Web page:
This is what makes it hard to argue against problem solvers in a time of crisis. In theory, it seems obvious that it’s better to think through all angles of a problem and make the decision that is most enduring in the long-term with respect to American peace, stability, and prosperity at home and abroad. But in practice, whether administrations, NGOs, researchers, or activists, political buy-in, resources, and time are just more difficult to secure when a decision-making protocol attempts to rely on thorough analysis amid high stakes.

Initially, LeMay’s approach to problem-solving got me thinking about another American leader who seems to be on his wavelength: Donald Trump. The methods the President’s administration has employed to address the coronavirus outbreak in the United States are similarly one-track minded, hyper-focused on the economy while exhibiting little concern for human life. To the current President, the problem isn’t so much the virus as it is the damage it inflicts on our economy. The solution is to keep the economy open as long as possible, send people back to their offices, keep schools and universities open, and allow sports fans to attend games and matches, among other highly dangerous activities that have put the US in rare company when it comes to its coronavirus death rate. Let people get infected, let the weak ones who don’t have the money for private hospitals, whose skin color has relegated them to poverty and poor medical care, who are the victims of autoimmune diseases, and who are over 65 die; repeat until we reach herd immunity. The ends justify the means right? When the weak fade away, the strong will continue to operate the economy. This is the sacrifice we have to make. Problem solved.

Or maybe not.

Perhaps Donald Trump is much less like Curtis LeMay than I originally thought. What if LeMay was entrusted with the power to manage our national response to Covid-19? Recall, he thought that carpet-bombing Tokyo would be a major blow up-front that would save lives later. Wouldn’t he then, after choosing to falsely bifurcate the virus and the economy as two separate issues, shut the economy down entirely as early as February? Wouldn’t a full-on lockdown from the get-go while simultaneously ramping up contact-tracing and testing on a massive scale have ultimately resulted in less damage than the Trump Administration’s approach in the long-run? In fact, a true problem solver would have put us in a better position to address both the coronavirus and economic challenges, since they are indeed correlated. LeMay’s complete shutdown of the economy would have reduced Americans’ exposure to one another.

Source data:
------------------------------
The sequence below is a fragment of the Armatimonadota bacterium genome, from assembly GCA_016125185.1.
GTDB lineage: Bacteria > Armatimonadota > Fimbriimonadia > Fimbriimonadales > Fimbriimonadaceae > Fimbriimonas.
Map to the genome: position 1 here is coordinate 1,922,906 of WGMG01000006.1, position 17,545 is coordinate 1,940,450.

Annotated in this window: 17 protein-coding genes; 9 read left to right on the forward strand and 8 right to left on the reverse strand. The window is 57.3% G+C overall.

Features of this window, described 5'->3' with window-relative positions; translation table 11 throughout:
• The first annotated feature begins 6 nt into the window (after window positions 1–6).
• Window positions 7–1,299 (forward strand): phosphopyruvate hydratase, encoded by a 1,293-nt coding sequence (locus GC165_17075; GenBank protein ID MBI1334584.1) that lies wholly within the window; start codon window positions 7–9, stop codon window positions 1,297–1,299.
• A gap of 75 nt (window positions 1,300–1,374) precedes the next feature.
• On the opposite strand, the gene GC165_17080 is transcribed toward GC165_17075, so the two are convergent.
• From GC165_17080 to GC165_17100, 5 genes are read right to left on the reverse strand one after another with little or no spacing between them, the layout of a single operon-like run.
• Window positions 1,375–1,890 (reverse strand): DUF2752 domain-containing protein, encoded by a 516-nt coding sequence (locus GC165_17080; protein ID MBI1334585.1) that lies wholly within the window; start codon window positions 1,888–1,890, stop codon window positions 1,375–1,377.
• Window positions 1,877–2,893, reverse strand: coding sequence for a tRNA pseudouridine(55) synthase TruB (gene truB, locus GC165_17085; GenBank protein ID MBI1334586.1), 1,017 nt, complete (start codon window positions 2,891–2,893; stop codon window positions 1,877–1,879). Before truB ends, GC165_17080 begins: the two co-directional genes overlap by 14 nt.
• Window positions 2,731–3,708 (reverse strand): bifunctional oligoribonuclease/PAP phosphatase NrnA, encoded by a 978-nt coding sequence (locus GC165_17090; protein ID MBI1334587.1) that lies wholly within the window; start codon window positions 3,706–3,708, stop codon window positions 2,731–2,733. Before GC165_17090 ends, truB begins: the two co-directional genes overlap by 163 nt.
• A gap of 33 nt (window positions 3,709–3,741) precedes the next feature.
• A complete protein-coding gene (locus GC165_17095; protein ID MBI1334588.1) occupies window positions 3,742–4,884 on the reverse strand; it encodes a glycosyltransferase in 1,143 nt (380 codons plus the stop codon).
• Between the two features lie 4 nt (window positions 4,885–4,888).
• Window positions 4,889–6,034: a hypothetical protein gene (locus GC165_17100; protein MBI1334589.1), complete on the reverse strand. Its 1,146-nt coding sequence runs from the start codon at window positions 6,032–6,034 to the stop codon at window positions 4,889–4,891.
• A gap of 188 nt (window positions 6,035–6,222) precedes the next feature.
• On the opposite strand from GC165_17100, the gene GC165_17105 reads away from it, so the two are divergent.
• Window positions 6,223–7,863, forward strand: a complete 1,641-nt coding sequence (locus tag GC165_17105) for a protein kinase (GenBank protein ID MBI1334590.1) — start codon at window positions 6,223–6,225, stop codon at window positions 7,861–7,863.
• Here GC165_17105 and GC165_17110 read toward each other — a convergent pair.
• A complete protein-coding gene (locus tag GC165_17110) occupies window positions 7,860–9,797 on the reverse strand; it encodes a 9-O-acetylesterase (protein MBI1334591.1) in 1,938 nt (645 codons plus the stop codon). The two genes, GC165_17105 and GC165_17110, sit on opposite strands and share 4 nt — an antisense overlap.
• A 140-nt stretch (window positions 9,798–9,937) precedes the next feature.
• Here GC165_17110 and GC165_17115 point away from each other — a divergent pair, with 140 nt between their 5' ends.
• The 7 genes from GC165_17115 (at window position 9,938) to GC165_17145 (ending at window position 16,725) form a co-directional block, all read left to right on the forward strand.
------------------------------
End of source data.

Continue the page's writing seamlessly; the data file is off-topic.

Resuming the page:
So problem-solving isn’t exactly the approach of the simple-minded. Ironically it is sometimes a thorough evaluation of the matter at hand that unveils it as the most effective protocol. One could argue that German Chancellor Angela Merkel and New Zealander Prime Minister Jacinda Ardern applied problem-solving to a great degree of success when dealing with the coronavirus in their countries.

LeMay’s flaw is that he jumps straight to this cuthroat strategy without thinking first. “President LeMay” nailing the coronavirus response is merely a function of the certainty and predictability of his course of action. His strategy’s effectiveness in managing the current public health crisis is merely a byproduct of its fortuitous intersection with the challenge at hand.

Donald Trump is neither Chancellor Merkel nor General LeMay. He does not thoroughly evaluate problems and he does not know how to singularly and brutally focus on them on a consistent basis.

So when it comes to the coronavirus he’ll likely keep getting the same question: problem solved?

Reflections on government, culture, politics, and society.